Downloading and burning an ISO of Ubuntu

Creative Commons License
This work is licensed under a Creative Commons Attribution-ShareAlike 3.0 Unported License.

Windows Programs You Need
Downloading Ubuntu (Which version?)
Doing a Checksum
Burning the ISO
When you're done...


These instructions are for downloading and burning an ISO. The screenshots use Ubuntu 7.04 (also known as Feisty Fawn, which came out in April 2007 and is actually no longer supported) as an example, but the same principles apply to future releases of Ubuntu as well. The download page at the Ubuntu website constantly changes, so I've taken out screenshots of the website.

This page outlines a step-by-step process that minimizes and checks for data corruption, giving you the greatest chance of having a working CD. If you find this tutorial too long and want one that gets straight to the point, go to the Wiki's tutorial on burning an ISO

Also, this tutorial uses InfraRecorder as the CD burning program, but if you already have Nero or Roxio, you can use those instead to burn disk images. Here are quick-and-dirty HowTos on burning ISOs (disk images) in Nero and Roxio Easy CD Creator.

Remember: no matter what burning program you use, never burn ISOs as data, and never extract the ISO using a zip-file program or WinRar.

Windows Programs You Need

BitTorrent (download link): BitTorrent is a peer-to-peer download application with several advantages (for both you and the Ubuntu community at large) over a straight download through the web browser:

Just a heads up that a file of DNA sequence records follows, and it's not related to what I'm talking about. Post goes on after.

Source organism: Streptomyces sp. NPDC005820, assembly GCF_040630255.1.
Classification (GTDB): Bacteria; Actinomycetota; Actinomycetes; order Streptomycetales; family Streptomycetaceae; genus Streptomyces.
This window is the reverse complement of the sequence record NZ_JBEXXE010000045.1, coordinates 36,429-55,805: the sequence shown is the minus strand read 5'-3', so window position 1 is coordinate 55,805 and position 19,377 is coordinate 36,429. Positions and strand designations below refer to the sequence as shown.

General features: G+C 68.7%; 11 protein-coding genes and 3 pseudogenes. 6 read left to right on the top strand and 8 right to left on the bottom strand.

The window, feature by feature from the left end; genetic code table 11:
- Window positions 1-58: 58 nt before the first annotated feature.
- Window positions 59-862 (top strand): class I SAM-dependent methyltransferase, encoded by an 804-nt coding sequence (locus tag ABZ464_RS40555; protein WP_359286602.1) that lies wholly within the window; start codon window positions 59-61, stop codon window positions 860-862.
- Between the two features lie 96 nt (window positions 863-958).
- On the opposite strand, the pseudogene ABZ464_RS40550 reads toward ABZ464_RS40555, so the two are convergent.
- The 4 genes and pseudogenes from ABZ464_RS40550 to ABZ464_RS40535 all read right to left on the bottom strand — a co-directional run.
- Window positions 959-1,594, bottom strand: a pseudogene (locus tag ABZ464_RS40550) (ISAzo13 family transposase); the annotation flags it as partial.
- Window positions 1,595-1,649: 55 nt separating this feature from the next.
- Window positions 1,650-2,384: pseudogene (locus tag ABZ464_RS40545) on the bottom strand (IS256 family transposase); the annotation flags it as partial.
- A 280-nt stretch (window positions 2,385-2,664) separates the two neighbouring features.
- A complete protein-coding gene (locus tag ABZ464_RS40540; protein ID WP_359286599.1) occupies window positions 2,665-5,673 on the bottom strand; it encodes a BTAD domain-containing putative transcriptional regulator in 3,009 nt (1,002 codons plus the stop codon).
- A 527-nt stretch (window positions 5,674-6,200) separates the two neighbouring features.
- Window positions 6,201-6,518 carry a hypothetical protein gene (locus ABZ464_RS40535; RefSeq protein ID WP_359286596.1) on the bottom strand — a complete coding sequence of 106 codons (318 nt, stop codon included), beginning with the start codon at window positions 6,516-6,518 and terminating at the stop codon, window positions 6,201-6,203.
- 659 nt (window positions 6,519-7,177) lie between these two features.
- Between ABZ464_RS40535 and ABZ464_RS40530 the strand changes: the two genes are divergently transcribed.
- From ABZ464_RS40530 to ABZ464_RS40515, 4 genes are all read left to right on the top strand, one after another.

• BitTorrent downloads pieces of a file from other users' computers, easing up the load on Ubuntu servers—this kind of download consideration is particularly important the first few days after a new release. Do unto others and all that.
  • BitTorrent downloads also can be stopped and resumed, unlike regular web browser downloads. This may come in handy to you, seeing as how the ISO files for Ubuntu are often around 700 MB in size.
  • BitTorrent is more likely to leave you with an uncorrupted download. You don't want to spend all that time downloading a 700 MB file only to find out, after two or three hours of waiting, that the file is no good to you.

WinMD5Sum (download link): Even though BitTorrent is very likely to leave you with an intact and uncorrupted ISO, it doesn't hurt to double-check the integrity of the file after download, and that's what WinMD5Sum does—it compares the the file on your computer to the original file and lets you know if they're an exact match or not.

InfraRecorder (download link): InfraRecorder is an open source CD burning application. As I said before, you can very well use Nero or Roxio if you have those installed already, but vanilla Windows does not come with the ability to burn ISO disk images properly, so I'm using as an example a cost-free and open source CD burning application that can help anyone burn the ISO image, not just those who have previously purchased special CD-burning software.

Downloading Ubuntu (Which version?)

Go to the Ubuntu releases website instead of the download page of the Ubuntu website. Yes, the download site appears more "user-friendly" (click the edition, click your download location, and then download the file), but we're going to go the BitTorrent and WinMD5Sum route instead (for the reasons outlined above). I've linked to the releases site for 8.10, but if you go to, you can get other release versions (8.04, 7.10, 6.06).

When you first arrive at the releases site, you'll see a couple of download links for the Desktop CD. Don't click those download links. Instead, scroll down the page until you get a list of links with dates, sizes, and descriptions.